Competing Marketing Concepts Production Concept Product Concept Marketing Concept Marketing Concepts Selling Concept Societal Marketing
The Marketing Concept • Achieving organizational goals requires that company be more effective than competitors in creating, delivering, and communicating customer value. • Four pillars of the marketing concept: • Target market • Customer needs • Integrated marketing • Profitability
Changes in the Marketplace • Globalization, technological advances, and deregulation have created many challenges: • Customers • Brand manufacturers • Store-based retailers • Both companies and marketers have been forced to respond and adjust.
Levels of Competition • Four levels of competition can be distinguished by the level of product substitutability: • Brand competition • Industry competition • Form competition • Generic competition
Levels of Competition Brand Competition Industry Form Generic
Marketing Environment • Task Environment • Broad Environment
Organization’s Environment Macro or Far Environment Near or Operating Environment Economic Factors Technological Factors Partners Customers ORGANIZATION Clients Suppliers Political Factors Social Factors Competitors
Task Environment • Company • Suppliers • Distributors • Dealers • Target Customers • Competitors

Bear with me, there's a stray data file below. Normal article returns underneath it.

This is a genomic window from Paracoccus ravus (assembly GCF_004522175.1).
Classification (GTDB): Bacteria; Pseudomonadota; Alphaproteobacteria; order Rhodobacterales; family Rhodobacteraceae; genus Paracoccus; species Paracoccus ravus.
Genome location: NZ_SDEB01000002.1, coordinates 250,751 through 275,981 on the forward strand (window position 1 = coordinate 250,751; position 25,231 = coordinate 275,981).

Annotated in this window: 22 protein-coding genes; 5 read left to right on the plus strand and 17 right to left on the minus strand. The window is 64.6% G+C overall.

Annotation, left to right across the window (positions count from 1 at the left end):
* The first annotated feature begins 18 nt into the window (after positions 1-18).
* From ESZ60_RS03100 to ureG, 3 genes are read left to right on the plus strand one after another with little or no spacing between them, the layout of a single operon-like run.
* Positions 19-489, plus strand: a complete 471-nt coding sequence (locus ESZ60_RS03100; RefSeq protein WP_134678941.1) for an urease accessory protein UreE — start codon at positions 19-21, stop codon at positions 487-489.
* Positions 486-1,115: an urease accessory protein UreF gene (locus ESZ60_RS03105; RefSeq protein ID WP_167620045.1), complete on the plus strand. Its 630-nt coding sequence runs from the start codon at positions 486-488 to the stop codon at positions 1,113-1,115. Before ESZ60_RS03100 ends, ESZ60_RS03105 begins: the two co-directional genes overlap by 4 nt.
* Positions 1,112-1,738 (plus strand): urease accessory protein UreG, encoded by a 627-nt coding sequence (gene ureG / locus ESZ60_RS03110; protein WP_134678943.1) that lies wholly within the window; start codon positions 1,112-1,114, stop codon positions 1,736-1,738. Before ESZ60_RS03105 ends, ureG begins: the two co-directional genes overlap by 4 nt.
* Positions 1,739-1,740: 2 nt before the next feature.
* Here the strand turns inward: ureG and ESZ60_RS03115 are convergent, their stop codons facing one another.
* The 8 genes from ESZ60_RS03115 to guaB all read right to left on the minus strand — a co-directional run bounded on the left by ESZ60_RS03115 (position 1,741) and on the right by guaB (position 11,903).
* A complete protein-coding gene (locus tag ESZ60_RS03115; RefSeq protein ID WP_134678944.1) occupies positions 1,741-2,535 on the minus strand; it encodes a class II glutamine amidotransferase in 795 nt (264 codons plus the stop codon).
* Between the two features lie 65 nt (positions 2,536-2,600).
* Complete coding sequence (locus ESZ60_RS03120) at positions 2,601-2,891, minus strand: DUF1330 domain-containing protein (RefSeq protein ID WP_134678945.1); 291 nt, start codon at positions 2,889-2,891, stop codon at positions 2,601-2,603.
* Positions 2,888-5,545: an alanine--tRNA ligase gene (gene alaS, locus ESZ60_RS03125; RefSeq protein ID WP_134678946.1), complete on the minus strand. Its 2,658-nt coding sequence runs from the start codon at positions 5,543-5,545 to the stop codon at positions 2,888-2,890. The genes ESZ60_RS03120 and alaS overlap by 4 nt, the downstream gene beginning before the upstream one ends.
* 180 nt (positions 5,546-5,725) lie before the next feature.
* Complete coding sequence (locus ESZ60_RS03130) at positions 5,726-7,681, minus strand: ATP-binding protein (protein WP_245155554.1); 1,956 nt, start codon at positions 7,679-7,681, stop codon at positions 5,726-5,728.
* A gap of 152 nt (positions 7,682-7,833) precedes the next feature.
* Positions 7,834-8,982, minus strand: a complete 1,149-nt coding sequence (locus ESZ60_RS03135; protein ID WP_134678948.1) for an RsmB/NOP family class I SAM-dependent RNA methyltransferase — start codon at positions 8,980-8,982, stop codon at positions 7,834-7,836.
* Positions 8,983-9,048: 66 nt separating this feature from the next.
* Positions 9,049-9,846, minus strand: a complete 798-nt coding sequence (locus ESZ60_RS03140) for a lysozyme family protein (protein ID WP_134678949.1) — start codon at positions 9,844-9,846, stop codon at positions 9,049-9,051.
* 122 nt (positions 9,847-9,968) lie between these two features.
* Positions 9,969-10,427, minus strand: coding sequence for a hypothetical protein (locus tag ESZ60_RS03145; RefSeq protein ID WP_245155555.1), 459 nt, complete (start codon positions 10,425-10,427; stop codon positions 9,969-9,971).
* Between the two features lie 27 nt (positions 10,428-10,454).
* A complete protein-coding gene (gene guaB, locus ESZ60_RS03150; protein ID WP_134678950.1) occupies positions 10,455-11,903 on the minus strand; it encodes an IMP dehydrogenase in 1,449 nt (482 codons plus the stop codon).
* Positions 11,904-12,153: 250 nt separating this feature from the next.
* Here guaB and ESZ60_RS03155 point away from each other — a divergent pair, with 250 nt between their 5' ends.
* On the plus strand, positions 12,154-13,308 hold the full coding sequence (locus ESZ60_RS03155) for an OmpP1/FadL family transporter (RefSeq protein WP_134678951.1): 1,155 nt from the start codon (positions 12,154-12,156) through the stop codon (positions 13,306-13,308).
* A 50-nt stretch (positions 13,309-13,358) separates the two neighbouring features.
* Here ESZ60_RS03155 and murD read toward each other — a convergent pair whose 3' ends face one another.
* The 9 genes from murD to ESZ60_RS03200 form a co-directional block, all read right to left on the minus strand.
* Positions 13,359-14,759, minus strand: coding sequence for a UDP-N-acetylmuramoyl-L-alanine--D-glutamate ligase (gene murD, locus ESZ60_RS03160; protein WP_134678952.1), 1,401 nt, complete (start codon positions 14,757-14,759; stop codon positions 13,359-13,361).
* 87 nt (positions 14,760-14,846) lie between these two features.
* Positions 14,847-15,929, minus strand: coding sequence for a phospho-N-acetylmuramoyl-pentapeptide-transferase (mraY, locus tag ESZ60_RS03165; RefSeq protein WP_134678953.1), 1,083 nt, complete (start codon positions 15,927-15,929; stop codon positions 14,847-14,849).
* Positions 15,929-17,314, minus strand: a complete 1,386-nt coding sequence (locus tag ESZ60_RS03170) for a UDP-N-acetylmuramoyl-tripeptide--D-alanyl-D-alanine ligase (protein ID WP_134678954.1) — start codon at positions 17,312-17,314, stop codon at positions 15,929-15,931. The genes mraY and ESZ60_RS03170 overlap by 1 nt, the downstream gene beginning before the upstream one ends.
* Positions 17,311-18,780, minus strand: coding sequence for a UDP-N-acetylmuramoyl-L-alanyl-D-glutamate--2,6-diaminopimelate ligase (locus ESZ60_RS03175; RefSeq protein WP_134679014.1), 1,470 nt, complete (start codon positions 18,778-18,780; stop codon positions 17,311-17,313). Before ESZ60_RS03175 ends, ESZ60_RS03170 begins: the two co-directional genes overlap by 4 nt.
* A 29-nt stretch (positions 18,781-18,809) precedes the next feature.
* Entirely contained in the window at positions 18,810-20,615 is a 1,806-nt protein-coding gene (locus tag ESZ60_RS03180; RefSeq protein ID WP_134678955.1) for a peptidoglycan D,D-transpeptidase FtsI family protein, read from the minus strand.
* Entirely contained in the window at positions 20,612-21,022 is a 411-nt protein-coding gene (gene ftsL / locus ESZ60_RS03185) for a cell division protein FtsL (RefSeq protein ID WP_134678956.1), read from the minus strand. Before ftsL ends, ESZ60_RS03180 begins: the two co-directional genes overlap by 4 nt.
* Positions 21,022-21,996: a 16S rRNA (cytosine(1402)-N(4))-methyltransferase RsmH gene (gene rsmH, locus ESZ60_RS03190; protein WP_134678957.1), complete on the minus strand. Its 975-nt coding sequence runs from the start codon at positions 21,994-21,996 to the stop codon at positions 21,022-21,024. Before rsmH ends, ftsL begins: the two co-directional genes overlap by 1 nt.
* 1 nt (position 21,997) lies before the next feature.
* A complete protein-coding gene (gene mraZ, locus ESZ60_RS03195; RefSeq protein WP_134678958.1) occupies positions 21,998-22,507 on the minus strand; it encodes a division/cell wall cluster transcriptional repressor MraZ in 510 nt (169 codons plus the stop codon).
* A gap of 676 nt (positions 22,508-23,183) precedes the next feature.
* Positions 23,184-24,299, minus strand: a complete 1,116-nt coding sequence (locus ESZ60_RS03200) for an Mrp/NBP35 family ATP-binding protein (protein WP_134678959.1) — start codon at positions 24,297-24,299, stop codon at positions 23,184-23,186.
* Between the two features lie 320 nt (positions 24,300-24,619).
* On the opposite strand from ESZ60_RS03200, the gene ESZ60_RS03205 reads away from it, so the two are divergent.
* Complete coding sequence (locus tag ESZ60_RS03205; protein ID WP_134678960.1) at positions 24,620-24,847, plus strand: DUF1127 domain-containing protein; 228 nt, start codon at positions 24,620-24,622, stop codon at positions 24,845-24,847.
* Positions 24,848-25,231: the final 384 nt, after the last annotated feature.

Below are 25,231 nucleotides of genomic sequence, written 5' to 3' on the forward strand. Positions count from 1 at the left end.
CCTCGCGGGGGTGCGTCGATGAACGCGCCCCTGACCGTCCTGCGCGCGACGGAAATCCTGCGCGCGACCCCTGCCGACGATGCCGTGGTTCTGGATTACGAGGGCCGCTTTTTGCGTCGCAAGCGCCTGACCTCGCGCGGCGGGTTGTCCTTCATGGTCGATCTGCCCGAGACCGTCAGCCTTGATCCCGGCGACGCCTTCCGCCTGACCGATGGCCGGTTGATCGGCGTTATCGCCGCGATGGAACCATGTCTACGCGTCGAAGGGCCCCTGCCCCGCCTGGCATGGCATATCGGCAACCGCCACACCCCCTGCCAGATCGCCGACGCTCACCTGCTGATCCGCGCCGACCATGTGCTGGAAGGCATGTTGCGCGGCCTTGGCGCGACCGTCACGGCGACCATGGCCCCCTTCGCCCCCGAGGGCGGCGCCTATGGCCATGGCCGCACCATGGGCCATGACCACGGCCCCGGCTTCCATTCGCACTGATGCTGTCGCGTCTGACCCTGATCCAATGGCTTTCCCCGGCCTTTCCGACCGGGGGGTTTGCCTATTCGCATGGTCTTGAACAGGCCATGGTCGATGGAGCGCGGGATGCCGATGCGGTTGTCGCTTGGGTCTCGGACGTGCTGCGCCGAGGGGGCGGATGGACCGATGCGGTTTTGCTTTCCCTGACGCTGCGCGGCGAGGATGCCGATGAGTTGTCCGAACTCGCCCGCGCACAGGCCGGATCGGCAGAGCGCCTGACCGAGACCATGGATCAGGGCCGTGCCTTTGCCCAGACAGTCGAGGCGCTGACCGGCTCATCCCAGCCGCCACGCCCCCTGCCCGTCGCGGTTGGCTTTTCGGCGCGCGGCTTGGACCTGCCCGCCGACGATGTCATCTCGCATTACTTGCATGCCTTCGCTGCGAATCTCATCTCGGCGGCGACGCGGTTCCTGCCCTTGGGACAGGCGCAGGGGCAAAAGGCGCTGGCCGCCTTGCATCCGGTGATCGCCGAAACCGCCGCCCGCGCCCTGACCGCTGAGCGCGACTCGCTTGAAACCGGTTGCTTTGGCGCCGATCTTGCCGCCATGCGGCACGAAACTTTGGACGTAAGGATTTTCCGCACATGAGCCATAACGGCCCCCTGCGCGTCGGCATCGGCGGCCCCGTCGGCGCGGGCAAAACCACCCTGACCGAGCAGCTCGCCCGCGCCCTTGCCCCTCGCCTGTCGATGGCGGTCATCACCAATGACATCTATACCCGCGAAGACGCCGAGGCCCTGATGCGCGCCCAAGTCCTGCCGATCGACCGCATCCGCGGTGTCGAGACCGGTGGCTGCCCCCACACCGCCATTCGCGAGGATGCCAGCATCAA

Broad Marketing Environment • The following forces in the Broad Environment have a major impact on the Task Environment: • Demographics • Economics • Natural environment • Technological environment • Political-legal environment • Social-cultural environment
Demographic Environment • Population Age Mix • Population Growth • Ethnic Group • Education Status • Household Patterns
Economic Environment • Income Distribution Subsistence Economies Raw Material Exporting Economies Industrializing Economies Industrialized Economies • Savings, Debt and Credit Availability
Natural Environment • Shortage of Raw Materials • Increased Energy Costs • Increased Pollution Levels • Changing Role of Government
Technological Environment • Accelerating Technological Change • Innovation Opportunities • Varying R&D Budgets • Regulations of Technological Change
Political-Legal Environment • Legislation Regulating Business • Growth of Special Interest Groups
Social-Cultural Environment • Beliefs • Values • Norms • Subculture
SWOT Analysis • Strengths (Internal) • Weaknesses (Internal) • Opportunities (External) • Threats (External)
SWOT Analysis SWOT Analysis
Contents of the Marketing Plan • Executive Summary • Current Marketing Situation • Opportunity and issue analysis • Objectives • Marketing strategy • Action programs • Financial projections • Implementation controls
Marketing Strategy • Segmentation • Positioning • Product Management • Pricing • Distribution • Marketing Communications • Marketing Research
Market Segmentation • Market Segment It consist of a large identifiable group within a market with similar wants purchasing power, geographical location and buying attitudes or habits
Levels of Segmentation • Niche Marketing • Local Marketing • Individual Marketing